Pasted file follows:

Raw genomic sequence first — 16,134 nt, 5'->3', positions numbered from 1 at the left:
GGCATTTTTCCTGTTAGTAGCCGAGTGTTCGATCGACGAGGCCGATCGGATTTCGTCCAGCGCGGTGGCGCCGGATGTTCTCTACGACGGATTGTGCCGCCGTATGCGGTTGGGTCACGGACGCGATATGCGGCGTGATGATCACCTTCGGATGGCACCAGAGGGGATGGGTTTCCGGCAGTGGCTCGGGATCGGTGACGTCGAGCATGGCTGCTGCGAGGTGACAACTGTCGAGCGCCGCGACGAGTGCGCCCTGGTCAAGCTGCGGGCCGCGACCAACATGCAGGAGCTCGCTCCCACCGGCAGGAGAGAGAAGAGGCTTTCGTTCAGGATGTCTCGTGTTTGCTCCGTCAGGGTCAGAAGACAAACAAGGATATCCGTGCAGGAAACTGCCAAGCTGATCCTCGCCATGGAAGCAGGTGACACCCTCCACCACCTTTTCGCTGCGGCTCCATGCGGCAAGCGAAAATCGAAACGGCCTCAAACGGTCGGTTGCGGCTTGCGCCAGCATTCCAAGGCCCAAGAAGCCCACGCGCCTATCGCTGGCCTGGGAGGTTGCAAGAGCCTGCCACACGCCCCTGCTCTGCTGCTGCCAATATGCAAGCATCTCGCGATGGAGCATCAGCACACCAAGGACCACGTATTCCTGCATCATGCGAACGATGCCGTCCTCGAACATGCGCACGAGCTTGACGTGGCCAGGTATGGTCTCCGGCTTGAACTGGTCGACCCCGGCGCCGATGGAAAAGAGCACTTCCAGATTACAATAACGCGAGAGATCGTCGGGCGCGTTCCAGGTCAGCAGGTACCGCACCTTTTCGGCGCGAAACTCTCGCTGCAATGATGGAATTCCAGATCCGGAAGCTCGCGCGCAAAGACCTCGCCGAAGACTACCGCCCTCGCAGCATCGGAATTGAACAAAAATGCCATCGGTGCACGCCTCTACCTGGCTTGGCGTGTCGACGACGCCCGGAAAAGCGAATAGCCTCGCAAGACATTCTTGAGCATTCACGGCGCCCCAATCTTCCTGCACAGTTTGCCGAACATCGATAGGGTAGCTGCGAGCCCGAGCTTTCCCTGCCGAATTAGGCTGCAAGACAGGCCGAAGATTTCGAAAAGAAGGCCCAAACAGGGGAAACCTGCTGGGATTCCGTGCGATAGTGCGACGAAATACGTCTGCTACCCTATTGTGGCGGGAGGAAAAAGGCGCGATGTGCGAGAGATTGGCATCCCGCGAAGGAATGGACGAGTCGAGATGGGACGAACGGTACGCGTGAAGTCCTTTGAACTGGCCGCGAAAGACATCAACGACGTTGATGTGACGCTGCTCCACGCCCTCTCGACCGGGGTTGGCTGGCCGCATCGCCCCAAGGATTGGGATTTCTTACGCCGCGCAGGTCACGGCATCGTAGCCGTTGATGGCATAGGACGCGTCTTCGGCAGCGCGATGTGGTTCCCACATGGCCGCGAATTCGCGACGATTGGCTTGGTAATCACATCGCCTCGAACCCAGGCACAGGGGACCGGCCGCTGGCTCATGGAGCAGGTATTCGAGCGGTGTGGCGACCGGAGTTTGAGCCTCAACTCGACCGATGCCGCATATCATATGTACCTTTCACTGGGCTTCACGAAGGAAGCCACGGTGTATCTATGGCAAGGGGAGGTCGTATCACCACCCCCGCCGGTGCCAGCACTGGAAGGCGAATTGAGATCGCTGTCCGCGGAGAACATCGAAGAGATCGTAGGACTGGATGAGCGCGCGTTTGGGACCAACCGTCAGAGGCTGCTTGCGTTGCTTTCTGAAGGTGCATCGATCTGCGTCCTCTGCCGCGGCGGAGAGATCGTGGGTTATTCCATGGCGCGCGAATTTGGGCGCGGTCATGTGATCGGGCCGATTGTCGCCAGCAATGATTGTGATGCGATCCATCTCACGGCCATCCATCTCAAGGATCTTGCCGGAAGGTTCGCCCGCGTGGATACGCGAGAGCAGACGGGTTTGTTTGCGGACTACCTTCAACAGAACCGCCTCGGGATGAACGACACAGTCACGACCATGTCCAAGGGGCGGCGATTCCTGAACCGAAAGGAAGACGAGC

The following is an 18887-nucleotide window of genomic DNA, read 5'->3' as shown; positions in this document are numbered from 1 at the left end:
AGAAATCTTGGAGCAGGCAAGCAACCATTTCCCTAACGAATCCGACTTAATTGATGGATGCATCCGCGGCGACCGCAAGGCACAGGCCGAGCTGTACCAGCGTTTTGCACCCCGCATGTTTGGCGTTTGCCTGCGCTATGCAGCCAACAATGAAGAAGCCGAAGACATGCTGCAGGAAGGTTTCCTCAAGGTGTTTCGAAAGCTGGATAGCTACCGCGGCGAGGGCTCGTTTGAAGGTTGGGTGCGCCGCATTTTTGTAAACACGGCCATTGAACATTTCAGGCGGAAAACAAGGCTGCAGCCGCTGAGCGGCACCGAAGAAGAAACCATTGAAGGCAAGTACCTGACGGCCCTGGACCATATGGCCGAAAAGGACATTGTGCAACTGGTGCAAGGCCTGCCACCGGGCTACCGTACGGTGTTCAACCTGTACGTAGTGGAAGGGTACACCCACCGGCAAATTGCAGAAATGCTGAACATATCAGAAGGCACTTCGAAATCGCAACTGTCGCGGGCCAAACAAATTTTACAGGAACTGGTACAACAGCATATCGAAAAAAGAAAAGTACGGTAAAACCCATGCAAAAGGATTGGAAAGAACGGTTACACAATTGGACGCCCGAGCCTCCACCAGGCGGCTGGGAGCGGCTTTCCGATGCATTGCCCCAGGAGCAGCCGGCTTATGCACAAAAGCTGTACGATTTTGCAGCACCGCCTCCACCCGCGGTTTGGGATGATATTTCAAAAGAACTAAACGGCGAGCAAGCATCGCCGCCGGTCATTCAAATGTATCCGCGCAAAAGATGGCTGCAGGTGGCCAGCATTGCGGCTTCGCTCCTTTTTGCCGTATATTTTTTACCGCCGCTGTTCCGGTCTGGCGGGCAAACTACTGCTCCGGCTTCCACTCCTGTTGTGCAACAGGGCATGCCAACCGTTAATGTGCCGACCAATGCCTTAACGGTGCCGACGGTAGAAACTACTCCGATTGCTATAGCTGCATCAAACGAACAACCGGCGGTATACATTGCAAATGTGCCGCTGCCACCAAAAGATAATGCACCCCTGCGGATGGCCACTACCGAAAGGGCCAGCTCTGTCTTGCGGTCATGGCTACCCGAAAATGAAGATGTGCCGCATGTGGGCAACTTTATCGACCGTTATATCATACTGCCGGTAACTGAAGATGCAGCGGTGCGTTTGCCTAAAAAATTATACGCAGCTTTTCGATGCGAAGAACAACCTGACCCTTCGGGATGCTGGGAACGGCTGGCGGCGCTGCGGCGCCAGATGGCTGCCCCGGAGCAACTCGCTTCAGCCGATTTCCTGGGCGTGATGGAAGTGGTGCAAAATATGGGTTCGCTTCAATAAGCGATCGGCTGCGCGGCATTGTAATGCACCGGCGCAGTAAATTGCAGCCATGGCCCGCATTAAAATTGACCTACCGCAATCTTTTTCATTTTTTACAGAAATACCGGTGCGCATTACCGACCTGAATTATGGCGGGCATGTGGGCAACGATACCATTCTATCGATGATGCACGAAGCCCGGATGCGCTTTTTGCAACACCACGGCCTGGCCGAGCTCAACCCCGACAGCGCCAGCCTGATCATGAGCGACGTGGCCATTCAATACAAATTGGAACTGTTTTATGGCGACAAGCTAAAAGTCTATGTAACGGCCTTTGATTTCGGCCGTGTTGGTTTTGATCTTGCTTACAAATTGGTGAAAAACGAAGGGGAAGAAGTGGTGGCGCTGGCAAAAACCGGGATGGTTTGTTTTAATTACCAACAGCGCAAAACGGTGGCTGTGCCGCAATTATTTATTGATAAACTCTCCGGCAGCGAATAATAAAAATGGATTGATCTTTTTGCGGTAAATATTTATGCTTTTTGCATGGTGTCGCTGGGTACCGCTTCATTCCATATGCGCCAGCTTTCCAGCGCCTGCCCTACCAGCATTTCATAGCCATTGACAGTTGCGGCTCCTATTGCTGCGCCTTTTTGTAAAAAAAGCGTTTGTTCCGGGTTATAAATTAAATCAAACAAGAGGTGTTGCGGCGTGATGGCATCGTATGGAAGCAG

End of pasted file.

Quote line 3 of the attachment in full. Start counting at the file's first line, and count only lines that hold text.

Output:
The following is an 18887-nucleotide window of genomic DNA, read 5'->3' as shown; positions in this document are numbered from 1 at the left end: